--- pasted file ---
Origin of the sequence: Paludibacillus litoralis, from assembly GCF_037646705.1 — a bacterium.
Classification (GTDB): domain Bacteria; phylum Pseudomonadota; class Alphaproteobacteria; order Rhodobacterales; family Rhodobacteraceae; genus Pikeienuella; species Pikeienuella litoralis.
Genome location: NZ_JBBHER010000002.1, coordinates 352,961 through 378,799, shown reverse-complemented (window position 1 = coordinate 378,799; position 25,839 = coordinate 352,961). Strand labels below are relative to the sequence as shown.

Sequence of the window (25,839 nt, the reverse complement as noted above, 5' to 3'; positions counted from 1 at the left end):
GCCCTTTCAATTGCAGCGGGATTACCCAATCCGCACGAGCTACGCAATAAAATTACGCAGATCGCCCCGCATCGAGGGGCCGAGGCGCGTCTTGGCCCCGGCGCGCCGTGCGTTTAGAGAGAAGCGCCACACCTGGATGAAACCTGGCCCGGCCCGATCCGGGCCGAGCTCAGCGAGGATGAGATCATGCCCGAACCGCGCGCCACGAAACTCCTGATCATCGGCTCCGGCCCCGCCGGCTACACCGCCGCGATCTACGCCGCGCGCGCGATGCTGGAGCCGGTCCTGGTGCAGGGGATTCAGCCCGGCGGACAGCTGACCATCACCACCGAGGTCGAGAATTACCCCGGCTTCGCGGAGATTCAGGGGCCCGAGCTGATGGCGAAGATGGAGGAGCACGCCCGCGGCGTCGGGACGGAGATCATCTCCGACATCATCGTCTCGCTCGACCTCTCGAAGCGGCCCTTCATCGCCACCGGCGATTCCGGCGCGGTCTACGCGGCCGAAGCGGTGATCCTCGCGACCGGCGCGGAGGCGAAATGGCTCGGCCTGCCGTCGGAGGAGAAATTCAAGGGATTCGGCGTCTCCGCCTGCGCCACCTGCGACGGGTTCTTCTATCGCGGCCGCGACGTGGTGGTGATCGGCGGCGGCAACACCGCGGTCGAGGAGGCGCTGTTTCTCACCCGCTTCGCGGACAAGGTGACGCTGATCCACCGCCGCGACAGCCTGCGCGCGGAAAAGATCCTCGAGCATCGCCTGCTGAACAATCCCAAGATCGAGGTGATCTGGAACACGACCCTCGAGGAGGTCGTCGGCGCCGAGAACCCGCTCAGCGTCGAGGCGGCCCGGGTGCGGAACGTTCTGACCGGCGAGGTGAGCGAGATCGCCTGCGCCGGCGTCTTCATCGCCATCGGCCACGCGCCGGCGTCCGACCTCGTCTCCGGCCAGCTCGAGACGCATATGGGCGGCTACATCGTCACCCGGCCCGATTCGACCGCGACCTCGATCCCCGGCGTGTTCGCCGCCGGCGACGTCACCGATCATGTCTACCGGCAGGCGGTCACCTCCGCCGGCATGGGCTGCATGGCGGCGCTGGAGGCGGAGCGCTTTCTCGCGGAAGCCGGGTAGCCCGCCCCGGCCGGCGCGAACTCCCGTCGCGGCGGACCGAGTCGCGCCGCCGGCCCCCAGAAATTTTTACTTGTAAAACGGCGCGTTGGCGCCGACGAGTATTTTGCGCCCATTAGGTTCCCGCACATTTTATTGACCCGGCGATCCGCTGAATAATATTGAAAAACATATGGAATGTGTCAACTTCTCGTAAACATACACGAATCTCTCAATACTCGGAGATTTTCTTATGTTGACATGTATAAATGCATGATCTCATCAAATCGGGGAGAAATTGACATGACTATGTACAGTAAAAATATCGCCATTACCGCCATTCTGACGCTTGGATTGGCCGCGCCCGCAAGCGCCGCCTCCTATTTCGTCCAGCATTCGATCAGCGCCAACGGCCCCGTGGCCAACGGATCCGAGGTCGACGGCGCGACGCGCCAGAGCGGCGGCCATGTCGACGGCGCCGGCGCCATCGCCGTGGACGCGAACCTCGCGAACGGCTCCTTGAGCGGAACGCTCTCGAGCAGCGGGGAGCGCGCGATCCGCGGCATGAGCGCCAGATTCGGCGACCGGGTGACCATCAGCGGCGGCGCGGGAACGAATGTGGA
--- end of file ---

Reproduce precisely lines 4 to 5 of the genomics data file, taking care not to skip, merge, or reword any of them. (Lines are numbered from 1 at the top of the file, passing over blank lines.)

Sequence of the window (25,839 nt, the reverse complement as noted above, 5' to 3'; positions counted from 1 at the left end):
GCCCTTTCAATTGCAGCGGGATTACCCAATCCGCACGAGCTACGCAATAAAATTACGCAGATCGCCCCGCATCGAGGGGCCGAGGCGCGTCTTGGCCCCGGCGCGCCGTGCGTTTAGAGAGAAGCGCCACACCTGGATGAAACCTGGCCCGGCCCGATCCGGGCCGAGCTCAGCGAGGATGAGATCATGCCCGAACCGCGCGCCACGAAACTCCTGATCATCGGCTCCGGCCCCGCCGGCTACACCGCCGCGATCTACGCCGCGCGCGCGATGCTGGAGCCGGTCCTGGTGCAGGGGATTCAGCCCGGCGGACAGCTGACCATCACCACCGAGGTCGAGAATTACCCCGGCTTCGCGGAGATTCAGGGGCCCGAGCTGATGGCGAAGATGGAGGAGCACGCCCGCGGCGTCGGGACGGAGATCATCTCCGACATCATCGTCTCGCTCGACCTCTCGAAGCGGCCCTTCATCGCCACCGGCGATTCCGGCGCGGTCTACGCGGCCGAAGCGGTGATCCTCGCGACCGGCGCGGAGGCGAAATGGCTCGGCCTGCCGTCGGAGGAGAAATTCAAGGGATTCGGCGTCTCCGCCTGCGCCACCTGCGACGGGTTCTTCTATCGCGGCCGCGACGTGGTGGTGATCGGCGGCGGCAACACCGCGGTCGAGGAGGCGCTGTTTCTCACCCGCTTCGCGGACAAGGTGACGCTGATCCACCGCCGCGACAGCCTGCGCGCGGAAAAGATCCTCGAGCATCGCCTGCTGAACAATCCCAAGATCGAGGTGATCTGGAACACGACCCTCGAGGAGGTCGTCGGCGCCGAGAACCCGCTCAGCGTCGAGGCGGCCCGGGTGCGGAACGTTCTGACCGGCGAGGTGAGCGAGATCGCCTGCGCCGGCGTCTTCATCGCCATCGGCCACGCGCCGGCGTCCGACCTCGTCTCCGGCCAGCTCGAGACGCATATGGGCGGCTACATCGTCACCCGGCCCGATTCGACCGCGACCTCGATCCCCGGCGTGTTCGCCGCCGGCGACGTCACCGATCATGTCTACCGGCAGGCGGTCACCTCCGCCGGCATGGGCTGCATGGCGGCGCTGGAGGCGGAGCGCTTTCTCGCGGAAGCCGGGTAGCCCGCCCCGGCCGGCGCGAACTCCCGTCGCGGCGGACCGAGTCGCGCCGCCGGCCCCCAGAAATTTTTACTTGTAAAACGGCGCGTTGGCGCCGACGAGTATTTTGCGCCCATTAGGTTCCCGCACATTTTATTGACCCGGCGATCCGCTGAATAATATTGAAAAACATATGGAATGTGTCAACTTCTCGTAAACATACACGAATCTCTCAATACTCGGAGATTTTCTTATGTTGACATGTATAAATGCATGATCTCATCAAATCGGGGAGAAATTGACATGACTATGTACAGTAAAAATATCGCCATTACCGCCATTCTGACGCTTGGATTGGCCGCGCCCGCAAGCGCCGCCTCCTATTTCGTCCAGCATTCGATCAGCGCCAACGGCCCCGTGGCCAACGGATCCGAGGTCGACGGCGCGACGCGCCAGAGCGGCGGCCATGTCGACGGCGCCGGCGCCATCGCCGTGGACGCGAACCTCGCGAACGGCTCCTTGAGCGGAACGCTCTCGAGCAGCGGGGAGCGCGCGATCCGCGGCATGAGCGCCAGATTCGGCGACCGGGTGACCATCAGCGGCGGCGCGGGAACGAATGTGGA